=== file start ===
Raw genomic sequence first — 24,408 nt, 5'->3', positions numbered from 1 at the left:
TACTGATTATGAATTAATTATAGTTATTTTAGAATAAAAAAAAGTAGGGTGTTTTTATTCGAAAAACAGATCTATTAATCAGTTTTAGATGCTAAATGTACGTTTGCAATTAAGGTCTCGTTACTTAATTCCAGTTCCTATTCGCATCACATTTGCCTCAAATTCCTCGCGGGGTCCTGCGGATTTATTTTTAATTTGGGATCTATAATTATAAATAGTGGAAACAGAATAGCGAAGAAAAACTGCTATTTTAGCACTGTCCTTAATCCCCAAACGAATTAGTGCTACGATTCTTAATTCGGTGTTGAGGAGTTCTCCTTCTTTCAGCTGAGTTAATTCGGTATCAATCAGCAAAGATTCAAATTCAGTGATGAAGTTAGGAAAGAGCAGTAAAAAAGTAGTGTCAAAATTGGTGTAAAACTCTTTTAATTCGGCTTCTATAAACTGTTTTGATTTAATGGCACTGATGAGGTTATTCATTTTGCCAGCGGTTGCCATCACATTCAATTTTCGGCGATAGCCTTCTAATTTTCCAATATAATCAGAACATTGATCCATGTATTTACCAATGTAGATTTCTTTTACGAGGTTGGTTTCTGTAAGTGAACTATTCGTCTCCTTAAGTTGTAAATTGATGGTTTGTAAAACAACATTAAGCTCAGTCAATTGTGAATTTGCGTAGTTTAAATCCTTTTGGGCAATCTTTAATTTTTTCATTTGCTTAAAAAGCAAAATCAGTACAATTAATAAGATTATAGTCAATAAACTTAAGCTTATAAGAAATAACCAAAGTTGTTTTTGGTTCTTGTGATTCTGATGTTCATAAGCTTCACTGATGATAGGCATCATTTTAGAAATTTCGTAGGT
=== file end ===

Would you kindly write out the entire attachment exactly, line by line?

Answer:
Raw genomic sequence first — 24,408 nt, 5'->3', positions numbered from 1 at the left:
TACTGATTATGAATTAATTATAGTTATTTTAGAATAAAAAAAAGTAGGGTGTTTTTATTCGAAAAACAGATCTATTAATCAGTTTTAGATGCTAAATGTACGTTTGCAATTAAGGTCTCGTTACTTAATTCCAGTTCCTATTCGCATCACATTTGCCTCAAATTCCTCGCGGGGTCCTGCGGATTTATTTTTAATTTGGGATCTATAATTATAAATAGTGGAAACAGAATAGCGAAGAAAAACTGCTATTTTAGCACTGTCCTTAATCCCCAAACGAATTAGTGCTACGATTCTTAATTCGGTGTTGAGGAGTTCTCCTTCTTTCAGCTGAGTTAATTCGGTATCAATCAGCAAAGATTCAAATTCAGTGATGAAGTTAGGAAAGAGCAGTAAAAAAGTAGTGTCAAAATTGGTGTAAAACTCTTTTAATTCGGCTTCTATAAACTGTTTTGATTTAATGGCACTGATGAGGTTATTCATTTTGCCAGCGGTTGCCATCACATTCAATTTTCGGCGATAGCCTTCTAATTTTCCAATATAATCAGAACATTGATCCATGTATTTACCAATGTAGATTTCTTTTACGAGGTTGGTTTCTGTAAGTGAACTATTCGTCTCCTTAAGTTGTAAATTGATGGTTTGTAAAACAACATTAAGCTCAGTCAATTGTGAATTTGCGTAGTTTAAATCCTTTTGGGCAATCTTTAATTTTTTCATTTGCTTAAAAAGCAAAATCAGTACAATTAATAAGATTATAGTCAATAAACTTAAGCTTATAAGAAATAACCAAAGTTGTTTTTGGTTCTTGTGATTCTGATGTTCATAAGCTTCACTGATGATAGGCATCATTTTAGAAATTTCGTAGGT